Betsy DeVos Wants to Cut Special Olympics Funding. Here’s Why It Probably Won’t Happen.

Education Secretary Betsy DeVos faced scathing criticism this week over a budget proposal that calls for eliminating funding for the Special Olympics, as members of Congress voiced opposition at a hearing that drew widespread attention, stoking a strong defense of the organization across the internet.

“I still can’t understand why you would go after disabled children in your budget,” Representative Barbara Lee, Democrat of California, told Ms. DeVos during the hearing on Tuesday, held by a House subcommittee. “You zero that out. It’s appalling.”

The $17.6 million in proposed cuts to the Special Olympics comes as the Education Department faces an overall budget reduction of 10 percent. President Trump’s budget for next year proposed cutting funding to education for the third year in a row, as he places a priority on the military, as well as the construction of a wall along the border with Mexico.

As Ms. DeVos’s exchange with skeptical House Democrats took off online, the proposal drew condemnation from across the political spectrum. Senator Bernie Sanders of Vermont, a Democratic presidential candidate, called the proposed cuts “unbelievable.” John Kasich, the former governor of Ohio and a 2016 Republican presidential candidate, said they were “outrageous.”

Derek Schottle, an athlete with special needs who dreams of competing on a global stage told The Washington Post he was “ praying for the Special Olympics.”

But education and political experts quickly cautioned that the proposal was not set in stone. And by Wednesday, Ms. DeVos had issued a statement addressing the controversy. Ms. DeVos defended the plan, saying that while she personally supported the mission of the Special Olympics, the federal government could not fund every worthy nonprofit organization.

Here is a quick overview of what you need to know about Ms. DeVos’s budget and her position on the Special Olympics.

No. The cuts were recommended earlier this month as part of Mr. Trump’s overall budget proposal for the 2020 fiscal year, but they have not gone into effect and still require approval from Congress.

The president sent Congress a record $4.75 trillion budget plan, which calls for increased military spending and sharp cuts to domestic programs like education. The budget for the Education Department was set at $64 billion — about $7 billion less than in 2019.

The Education Department did not respond to a request for comment on Wednesday.

In its proposal on how to spend that money, the Education Department suggested eliminating 29 programs that have “achieved their original purpose, duplicate other programs, are narrowly focused, or are unable to demonstrate effectiveness,” according to budget documents.

The Special Olympics would be “better supported with other Federal, State, local, or private funds,” the proposal said.

Congress has repeatedly rejected efforts to reduce the Education Department’s spending, including in recent years when Republicans controlled both chambers.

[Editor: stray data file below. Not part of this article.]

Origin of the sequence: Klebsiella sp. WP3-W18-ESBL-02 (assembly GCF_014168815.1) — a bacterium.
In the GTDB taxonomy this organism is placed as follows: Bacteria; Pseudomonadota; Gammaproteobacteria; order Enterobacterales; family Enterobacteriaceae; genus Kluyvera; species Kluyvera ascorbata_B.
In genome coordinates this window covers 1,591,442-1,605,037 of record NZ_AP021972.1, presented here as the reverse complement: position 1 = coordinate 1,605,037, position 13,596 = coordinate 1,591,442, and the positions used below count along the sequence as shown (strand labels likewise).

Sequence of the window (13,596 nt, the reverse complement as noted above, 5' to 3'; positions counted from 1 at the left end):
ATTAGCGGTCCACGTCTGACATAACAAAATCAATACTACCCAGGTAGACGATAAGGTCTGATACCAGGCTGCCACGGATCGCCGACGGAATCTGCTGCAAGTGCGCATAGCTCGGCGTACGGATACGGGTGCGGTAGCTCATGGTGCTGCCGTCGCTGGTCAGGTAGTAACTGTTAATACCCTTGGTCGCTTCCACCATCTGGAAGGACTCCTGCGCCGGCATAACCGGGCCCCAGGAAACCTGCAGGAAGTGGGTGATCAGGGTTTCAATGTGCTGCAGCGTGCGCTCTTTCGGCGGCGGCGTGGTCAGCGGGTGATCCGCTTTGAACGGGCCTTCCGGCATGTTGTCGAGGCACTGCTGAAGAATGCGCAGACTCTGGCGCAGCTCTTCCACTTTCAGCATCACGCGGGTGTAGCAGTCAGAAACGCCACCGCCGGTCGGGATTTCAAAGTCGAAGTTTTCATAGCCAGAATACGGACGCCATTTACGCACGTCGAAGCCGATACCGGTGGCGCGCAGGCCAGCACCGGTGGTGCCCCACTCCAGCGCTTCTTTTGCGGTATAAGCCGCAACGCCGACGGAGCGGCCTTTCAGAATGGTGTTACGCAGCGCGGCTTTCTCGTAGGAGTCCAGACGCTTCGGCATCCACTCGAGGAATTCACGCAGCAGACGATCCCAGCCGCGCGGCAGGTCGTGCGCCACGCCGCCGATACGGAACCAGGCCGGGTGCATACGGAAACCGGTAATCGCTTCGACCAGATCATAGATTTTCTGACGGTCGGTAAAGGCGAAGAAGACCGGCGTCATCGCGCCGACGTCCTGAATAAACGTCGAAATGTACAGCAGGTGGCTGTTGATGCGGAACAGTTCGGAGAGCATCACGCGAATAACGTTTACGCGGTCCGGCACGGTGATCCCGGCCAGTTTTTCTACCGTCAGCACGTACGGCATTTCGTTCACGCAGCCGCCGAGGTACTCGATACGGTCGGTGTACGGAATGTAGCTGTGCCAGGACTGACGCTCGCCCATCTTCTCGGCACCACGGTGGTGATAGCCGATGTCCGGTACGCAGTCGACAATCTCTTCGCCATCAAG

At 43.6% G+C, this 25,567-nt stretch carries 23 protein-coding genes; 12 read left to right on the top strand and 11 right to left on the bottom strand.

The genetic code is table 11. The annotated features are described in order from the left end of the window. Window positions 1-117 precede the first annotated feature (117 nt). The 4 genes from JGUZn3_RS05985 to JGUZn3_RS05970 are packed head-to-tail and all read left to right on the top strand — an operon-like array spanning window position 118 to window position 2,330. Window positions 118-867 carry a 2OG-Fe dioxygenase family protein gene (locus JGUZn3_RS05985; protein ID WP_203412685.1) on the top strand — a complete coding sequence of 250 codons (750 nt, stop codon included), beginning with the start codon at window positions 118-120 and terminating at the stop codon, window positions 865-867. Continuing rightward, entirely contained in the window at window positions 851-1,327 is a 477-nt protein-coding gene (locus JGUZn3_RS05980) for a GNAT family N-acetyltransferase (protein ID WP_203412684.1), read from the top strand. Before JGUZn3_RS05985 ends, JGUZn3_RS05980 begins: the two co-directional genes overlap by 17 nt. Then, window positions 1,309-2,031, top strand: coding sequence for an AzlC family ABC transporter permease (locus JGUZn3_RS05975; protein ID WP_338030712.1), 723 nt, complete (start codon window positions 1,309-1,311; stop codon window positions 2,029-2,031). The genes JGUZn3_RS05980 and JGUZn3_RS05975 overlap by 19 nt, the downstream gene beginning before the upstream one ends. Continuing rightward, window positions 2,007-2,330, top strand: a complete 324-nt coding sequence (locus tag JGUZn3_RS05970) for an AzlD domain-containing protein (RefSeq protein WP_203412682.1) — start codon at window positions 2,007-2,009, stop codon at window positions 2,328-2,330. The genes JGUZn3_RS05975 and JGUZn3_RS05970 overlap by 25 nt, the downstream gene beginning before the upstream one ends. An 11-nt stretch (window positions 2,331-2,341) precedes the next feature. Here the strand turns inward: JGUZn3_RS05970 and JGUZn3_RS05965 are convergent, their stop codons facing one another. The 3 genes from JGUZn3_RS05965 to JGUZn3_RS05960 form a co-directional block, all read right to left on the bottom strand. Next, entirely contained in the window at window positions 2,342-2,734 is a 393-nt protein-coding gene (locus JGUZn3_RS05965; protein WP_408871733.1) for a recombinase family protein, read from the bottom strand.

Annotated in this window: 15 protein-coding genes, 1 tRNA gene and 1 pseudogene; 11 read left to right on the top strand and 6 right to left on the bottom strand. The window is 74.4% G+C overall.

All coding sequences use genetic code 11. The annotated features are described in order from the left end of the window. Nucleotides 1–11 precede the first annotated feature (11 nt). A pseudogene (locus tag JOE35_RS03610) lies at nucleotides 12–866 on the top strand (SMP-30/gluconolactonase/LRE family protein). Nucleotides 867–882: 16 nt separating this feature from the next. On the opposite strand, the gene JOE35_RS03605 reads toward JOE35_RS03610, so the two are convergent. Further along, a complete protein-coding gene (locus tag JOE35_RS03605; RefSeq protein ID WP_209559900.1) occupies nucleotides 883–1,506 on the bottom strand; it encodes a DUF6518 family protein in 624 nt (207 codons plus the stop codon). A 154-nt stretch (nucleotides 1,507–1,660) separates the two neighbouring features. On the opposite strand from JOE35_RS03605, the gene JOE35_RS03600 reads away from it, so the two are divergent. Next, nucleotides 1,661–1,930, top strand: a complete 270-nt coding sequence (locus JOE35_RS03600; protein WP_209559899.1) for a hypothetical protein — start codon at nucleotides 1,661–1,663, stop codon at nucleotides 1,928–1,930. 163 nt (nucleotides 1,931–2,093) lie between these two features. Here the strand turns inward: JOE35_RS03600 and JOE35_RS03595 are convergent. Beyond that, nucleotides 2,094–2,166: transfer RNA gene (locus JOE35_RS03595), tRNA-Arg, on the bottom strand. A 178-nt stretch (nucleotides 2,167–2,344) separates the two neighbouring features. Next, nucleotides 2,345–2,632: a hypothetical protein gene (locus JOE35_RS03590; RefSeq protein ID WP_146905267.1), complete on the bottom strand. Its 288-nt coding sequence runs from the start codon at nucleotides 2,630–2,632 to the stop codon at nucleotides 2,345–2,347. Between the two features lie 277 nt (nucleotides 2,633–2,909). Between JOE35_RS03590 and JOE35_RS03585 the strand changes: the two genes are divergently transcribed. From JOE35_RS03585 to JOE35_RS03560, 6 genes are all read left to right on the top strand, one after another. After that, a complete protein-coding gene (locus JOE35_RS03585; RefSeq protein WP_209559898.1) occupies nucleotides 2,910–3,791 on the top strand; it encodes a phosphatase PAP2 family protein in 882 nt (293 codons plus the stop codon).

Last year, when Mr. Trump proposed reducing funding for education, lawmakers instead increased funding for the department.

Mr. Trump’s budget is likely to face significant Democratic opposition this year, with Democrats in control of the House. Democratic leaders in both chambers quickly pronounced the budget dead on arrival after it was proposed this month.

During her exchange with House representatives on Tuesday, Ms. DeVos defended her budget’s overall approach, but faced sharp questions from some representatives, including Mark Pocan, Democrat of Wisconsin, who said that he had two nephews with autism.

“Do you know how many kids are going to be affected by that cut, Madame Secretary?” Mr. Pocan asked.

“We had to make some difficult decisions with this budget,” Ms. DeVos replied, acknowledging that she was not sure the exact number of children effected by the proposed funding cuts to the Special Olympics.

Mr. Pocan shot back that he would answer his own question for her: “It’s 272,000 kids.”

“I think Special Olympics is an awesome organization,” Ms. DeVos said, “one that is well supported by the philanthropic sector as well.”

In her statement on Wednesday, Ms. DeVos said it was “unacceptable, shameful and counterproductive” that the media and some members of Congress had “spun up falsehoods and fully misrepresented the facts.”

“Make no mistake: we are focused every day on raising expectations and improving outcomes for infants and toddlers, children and youth with disabilities, and are committed to confronting and addressing anything that stands in the way of their success,” she said.

But the Special Olympics is a private organization — not a federal program — that raises millions each year, according to her statement. “Given our current budget realities,” she said, “the federal government cannot fund every worth program, particularly ones that enjoy robust support from private donations.”

A spokesman for the Special Olympics did not respond to a request for comment.

Ms. DeVos, a billionaire who comes from a politically powerful and wealthy Michigan family, pledged not to accept her government paychecks and got the approval to give away her $199,700 salary last year.

She chose four organizations and called them to tell them they would evenly split the money. The Special Olympics was one of them.

In her statement, Ms. DeVos said she had strong admiration for the Special Olympics. “I love its work,” she said,” and I have personally supported its mission.”

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